The Financial Policy Committee is “increasingly likely” to receive additional powers over the buy-to-let market after official figures showed the sector is continuing to grow, says Capital Economics.
Figures published yesterday by the Bank of England and FCA show buy-to-let lending grew 18.5 per cent from £7bn in the second quarter of 2014 to £8.3bn in Q2 2015.
As a result of its rapid growth, the buy-to-let sector has come under policymakers’ spotlight.
In July, the BoE warned the buy-to-let market could put the financial stability of the UK at risk due to the relative ease with which borrowers can access credit.
The Treasury will consult over whether to give the FPC the power to contain buy-to-let lending later this year. The committee already has the power to cap LTIs and LTVs.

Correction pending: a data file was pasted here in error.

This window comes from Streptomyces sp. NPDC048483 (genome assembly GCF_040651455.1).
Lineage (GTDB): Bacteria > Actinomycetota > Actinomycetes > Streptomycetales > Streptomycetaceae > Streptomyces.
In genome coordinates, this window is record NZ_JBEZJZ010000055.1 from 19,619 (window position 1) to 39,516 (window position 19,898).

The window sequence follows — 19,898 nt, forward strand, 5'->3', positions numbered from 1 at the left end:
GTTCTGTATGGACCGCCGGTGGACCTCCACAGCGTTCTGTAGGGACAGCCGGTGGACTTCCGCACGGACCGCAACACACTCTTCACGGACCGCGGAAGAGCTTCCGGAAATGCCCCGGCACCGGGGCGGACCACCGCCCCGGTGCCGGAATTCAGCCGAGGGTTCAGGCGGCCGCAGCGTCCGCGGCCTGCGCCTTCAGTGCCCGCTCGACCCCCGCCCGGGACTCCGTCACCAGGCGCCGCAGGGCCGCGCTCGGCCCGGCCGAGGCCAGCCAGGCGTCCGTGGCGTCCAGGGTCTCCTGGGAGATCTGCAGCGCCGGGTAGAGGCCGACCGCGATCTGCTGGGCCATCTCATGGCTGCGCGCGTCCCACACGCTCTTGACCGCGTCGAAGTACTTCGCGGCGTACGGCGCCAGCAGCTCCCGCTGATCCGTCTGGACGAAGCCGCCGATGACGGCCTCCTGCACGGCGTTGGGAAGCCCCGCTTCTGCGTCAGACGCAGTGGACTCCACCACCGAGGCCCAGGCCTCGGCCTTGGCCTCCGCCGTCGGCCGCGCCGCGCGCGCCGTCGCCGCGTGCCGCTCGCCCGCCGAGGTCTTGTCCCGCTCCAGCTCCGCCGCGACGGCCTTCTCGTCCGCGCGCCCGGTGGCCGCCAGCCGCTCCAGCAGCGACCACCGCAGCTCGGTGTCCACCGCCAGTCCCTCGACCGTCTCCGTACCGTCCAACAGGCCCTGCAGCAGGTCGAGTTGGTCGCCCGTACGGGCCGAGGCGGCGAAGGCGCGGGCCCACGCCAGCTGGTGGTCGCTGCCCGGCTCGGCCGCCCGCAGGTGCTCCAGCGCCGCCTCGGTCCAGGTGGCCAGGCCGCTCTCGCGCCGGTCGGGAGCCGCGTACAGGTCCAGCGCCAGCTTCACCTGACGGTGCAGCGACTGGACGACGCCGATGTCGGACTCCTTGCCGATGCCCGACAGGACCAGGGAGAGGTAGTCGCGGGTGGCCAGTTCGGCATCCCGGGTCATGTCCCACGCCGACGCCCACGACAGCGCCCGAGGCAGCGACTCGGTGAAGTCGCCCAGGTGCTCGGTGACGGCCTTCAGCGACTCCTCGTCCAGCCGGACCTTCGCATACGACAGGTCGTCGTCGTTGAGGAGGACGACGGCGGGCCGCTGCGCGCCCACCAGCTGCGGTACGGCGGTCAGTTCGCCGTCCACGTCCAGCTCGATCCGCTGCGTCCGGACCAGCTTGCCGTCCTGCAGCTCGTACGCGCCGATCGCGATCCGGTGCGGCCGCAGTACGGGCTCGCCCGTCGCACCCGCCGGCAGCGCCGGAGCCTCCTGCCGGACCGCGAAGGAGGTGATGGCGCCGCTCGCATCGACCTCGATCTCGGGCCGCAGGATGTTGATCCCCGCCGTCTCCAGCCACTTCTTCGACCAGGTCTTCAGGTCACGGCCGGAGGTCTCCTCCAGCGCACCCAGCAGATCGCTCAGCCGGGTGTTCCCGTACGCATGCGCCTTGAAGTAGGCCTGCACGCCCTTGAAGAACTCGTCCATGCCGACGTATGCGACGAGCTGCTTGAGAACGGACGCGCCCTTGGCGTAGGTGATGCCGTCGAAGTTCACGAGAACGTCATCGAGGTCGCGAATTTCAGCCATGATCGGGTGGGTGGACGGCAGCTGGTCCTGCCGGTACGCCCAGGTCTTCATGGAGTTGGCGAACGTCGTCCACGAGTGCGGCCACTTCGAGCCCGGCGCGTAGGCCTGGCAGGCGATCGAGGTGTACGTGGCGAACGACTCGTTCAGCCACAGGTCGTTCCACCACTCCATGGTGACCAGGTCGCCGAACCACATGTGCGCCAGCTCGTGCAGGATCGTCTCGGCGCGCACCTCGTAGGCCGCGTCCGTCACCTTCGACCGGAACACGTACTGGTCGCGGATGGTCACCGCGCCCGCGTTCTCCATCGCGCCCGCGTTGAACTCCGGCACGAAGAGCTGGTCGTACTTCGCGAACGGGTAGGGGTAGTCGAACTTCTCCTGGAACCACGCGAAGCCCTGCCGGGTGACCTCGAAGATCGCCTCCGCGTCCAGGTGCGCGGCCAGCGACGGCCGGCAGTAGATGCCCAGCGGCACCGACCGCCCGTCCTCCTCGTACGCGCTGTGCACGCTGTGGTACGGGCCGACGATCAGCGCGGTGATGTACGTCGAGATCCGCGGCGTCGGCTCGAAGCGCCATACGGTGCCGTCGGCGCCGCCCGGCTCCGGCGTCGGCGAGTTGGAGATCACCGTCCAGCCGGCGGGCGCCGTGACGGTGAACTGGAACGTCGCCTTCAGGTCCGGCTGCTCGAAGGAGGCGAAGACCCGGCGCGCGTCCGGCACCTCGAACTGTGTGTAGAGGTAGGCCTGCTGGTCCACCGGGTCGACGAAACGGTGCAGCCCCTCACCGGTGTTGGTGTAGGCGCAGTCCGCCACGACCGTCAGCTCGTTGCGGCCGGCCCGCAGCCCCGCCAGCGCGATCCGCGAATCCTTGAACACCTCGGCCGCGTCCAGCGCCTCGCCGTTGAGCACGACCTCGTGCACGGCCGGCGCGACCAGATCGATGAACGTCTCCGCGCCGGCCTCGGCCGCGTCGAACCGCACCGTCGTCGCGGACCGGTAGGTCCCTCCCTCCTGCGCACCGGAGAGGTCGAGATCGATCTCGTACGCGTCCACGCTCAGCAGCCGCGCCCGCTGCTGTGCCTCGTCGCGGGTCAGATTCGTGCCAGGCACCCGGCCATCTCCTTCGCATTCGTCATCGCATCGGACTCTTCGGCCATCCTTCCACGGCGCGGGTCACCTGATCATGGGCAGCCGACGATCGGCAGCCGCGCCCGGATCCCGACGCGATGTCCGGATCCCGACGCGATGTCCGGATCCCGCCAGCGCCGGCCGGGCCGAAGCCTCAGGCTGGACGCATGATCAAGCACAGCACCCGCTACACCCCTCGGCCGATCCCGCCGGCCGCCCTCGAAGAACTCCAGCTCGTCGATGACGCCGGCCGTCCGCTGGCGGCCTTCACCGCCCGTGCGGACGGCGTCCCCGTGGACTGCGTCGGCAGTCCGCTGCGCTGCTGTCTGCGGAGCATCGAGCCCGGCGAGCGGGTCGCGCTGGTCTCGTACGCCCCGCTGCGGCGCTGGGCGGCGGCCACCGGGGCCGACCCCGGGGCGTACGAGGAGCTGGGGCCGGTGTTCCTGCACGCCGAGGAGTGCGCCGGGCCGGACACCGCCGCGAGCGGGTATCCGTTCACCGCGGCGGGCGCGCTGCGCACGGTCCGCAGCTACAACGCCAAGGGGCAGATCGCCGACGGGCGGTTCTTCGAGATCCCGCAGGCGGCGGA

Capital Economics chief property economist Ed Stansfield says, since the MMR, lenders have shifted their activity from regulated owner-occupied lending to unregulated buy-to-let.
He adds that while buy-to-let’s share of total lending has fallen recently, this was largely “driven by strengthening regulated mortgage lending, not lenders pulling back from buy-to-let loans”.
He says: “The FPC expressed concerns in July about the buy-to-let sector and its possible effects on financial stability. With the size of the sector growing further, it looks increasingly likely that the FPC will receive additional powers over the sector when the Treasury consults on the issue later this year.”
Buy-to-let lending peaked at £45.7bn in 2007, although lending fell to just £8.6bn two years later. Since then buy-to-let has made a strong recovery, growing by 218 per cent to £27.4bn in the five years to 2014. The sector is expected to reach £30bn this year.